Bankhead. Just a moment! That’s my program. I don’t mind standing here without any lines, but I simply refuse to stand here without a program.

Truman. Oh, don’t worry, Tallulah. I wouldn’t dream of doing a program like that.

Bankhead (at her huskiest). And why not, Daaahling?

Truman. Well, I don’t think I’m old enough.

Bankhead. Whaaaaaaat!

Three months later, on 4 March 1951, recent Time magazine cover girl Truman was back on the Big Show. “Aren’t you Charlie’s Aunt,” Allen’s wife and sidekick Portland Hoffa inquired, mistaking Truman for the sister of Britain’s reigning monarch. “Love Is Where You Find It,” Truman trills after a confrontation with Ethel Merman, then learns about the harmonica from Herb Shriner.

“I’m an actress now,” Truman declared upon her return to the Big Show on 6 May 1951. A week earlier, she had played opposite James Stewart in a Screen Directors Playhouse production of Jackpot (26 April 1951), a satire on the excesses of commercial radio. Bankhead condescended to give Truman the title role in “Advice to the Little Peyton Girl,” a dramatic sketch based on a story by Dorothy Parker. Yet the emphasis was decidedly on the “Advice” and the one proffering it, not on the “Girl”; as the young woman’s “older, wiser, and oh-so-understanding confidante,” Bankhead devoured the scene.

Sharing the microphone with experienced performers, Truman was not so much propped up as shown up by them. The following year, for instance, the successful recording artist was called upon to sing opposite Gordon MacRae on the Railroad Hour in the operetta “Sari” (17 March 1952), an adaptation of Noel Coward’s Bitter Sweet. The words “Pretty boys, witty boys, you may sneer” come to mind. Perhaps, Truman, or Bankhead’s script writers, had been right. She did not quite have it in her to be a radio personality. Guesting five times on the Big Show, however, she proved herself a genial team player.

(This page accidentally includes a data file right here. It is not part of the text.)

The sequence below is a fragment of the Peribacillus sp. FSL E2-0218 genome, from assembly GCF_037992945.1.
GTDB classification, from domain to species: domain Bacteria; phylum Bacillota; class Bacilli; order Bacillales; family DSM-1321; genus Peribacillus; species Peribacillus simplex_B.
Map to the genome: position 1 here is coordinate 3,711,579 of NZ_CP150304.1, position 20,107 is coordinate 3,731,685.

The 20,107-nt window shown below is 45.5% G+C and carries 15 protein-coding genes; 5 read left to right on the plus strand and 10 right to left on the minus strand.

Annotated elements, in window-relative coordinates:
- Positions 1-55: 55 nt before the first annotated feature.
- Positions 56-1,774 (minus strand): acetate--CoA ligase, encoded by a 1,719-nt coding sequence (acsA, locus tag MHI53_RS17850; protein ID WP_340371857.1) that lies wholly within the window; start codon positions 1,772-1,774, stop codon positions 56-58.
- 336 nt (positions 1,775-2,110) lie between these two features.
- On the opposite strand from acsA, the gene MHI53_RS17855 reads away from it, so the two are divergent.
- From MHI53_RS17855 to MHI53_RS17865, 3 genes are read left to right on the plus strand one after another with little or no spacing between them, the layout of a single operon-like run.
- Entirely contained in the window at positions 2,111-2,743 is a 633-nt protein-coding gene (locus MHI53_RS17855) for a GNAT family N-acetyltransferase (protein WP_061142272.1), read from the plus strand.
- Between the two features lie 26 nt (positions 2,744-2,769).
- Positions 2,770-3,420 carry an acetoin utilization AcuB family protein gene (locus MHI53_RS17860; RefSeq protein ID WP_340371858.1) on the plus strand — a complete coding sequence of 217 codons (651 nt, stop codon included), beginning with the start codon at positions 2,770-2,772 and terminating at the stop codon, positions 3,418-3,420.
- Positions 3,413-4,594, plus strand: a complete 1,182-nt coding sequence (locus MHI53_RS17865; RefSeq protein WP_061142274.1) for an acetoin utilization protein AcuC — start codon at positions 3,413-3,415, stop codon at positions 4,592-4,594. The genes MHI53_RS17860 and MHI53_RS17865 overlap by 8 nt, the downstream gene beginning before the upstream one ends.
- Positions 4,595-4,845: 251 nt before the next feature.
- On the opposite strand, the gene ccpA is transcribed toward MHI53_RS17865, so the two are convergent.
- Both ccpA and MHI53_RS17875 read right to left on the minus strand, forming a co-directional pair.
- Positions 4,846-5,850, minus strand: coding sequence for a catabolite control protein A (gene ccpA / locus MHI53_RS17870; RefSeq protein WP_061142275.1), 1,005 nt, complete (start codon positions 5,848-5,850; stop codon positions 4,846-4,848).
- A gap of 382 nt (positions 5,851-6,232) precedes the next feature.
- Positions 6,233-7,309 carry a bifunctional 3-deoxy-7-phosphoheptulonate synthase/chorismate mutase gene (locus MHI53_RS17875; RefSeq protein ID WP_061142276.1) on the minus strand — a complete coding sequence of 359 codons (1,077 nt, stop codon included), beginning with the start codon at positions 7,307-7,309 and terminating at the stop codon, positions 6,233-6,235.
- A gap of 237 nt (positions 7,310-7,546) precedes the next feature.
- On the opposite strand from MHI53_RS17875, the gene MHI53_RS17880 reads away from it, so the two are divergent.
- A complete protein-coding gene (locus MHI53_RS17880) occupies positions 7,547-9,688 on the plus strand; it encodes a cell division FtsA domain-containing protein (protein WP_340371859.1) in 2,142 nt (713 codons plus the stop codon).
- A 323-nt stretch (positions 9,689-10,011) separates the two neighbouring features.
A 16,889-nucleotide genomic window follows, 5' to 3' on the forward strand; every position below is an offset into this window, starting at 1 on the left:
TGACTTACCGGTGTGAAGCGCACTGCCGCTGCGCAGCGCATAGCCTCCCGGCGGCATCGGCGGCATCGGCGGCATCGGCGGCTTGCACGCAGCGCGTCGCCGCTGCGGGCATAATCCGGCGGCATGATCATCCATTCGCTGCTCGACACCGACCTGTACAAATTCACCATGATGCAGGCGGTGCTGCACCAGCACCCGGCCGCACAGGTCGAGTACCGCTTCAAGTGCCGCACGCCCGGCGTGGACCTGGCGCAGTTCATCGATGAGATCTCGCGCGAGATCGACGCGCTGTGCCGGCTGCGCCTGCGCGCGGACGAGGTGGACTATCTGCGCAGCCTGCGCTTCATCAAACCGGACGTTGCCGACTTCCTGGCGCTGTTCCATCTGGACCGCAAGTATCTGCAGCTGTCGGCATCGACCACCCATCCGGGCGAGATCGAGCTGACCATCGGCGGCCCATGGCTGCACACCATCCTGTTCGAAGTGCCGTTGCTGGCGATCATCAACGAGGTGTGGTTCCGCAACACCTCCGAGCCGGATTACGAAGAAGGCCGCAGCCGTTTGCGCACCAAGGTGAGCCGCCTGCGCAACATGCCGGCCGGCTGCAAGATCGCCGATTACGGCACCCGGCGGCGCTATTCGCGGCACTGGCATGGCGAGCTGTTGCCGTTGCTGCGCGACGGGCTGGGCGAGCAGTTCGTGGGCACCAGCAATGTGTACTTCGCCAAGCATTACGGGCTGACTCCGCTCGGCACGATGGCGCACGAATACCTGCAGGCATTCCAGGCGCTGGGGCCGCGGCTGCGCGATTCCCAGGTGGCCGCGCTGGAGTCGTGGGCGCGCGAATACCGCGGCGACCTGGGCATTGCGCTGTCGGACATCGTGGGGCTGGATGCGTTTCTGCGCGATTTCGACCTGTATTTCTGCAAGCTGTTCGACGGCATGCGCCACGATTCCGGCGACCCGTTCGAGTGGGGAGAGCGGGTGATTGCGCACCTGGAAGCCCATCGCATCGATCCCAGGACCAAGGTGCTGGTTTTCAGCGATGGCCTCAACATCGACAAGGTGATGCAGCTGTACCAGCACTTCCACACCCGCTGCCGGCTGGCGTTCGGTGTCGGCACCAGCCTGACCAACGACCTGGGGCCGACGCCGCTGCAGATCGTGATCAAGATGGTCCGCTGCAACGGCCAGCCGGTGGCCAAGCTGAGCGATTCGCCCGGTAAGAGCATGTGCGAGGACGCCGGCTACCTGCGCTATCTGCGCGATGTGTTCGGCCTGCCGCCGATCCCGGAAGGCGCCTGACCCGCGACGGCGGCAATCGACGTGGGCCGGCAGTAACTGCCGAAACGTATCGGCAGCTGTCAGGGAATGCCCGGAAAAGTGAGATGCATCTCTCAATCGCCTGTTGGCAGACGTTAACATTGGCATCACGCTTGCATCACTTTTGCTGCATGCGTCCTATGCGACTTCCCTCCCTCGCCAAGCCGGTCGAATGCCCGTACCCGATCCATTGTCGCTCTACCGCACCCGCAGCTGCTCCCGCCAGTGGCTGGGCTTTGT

Being shown up by your hostess is bad enough; worse still is when you are the hostess and the guests don’t show up. This misfortune befell Truman on the premiere of her next radio venture. Along with Mike Wallace, the gal from Missouri was to host Weekday, a six-hour, five-day-a-week daytime variety program also starring Martha Scott and Walter Kiernan. Imitating the successful Monitor, Weekday promised drama, music, and chat.

On the opening program, back in 1955, Truman announced Eddie Fisher, her “star companion” for the day. “Hi Eddie!” she opened; but Fisher did not respond. As Slate and Cook recall in It Sounds Impossible (1963), the chats were partially recorded. That is, Truman did not get to talk to her guests, but was expected to simulate her scripted interviews, with the control room feeding her a recorded voice, an experimental technique called “‘stop-start’ taping.” Eddie was not stuck up; he was just a tape getting stuck.

Such difficulties notwithstanding, Truman stuck with the show until 1956, picking up a regular television assignment nearly a decade later. She may not have hit the Jackpot, but she maintained her media presence long after her father and his party had been voted out of office.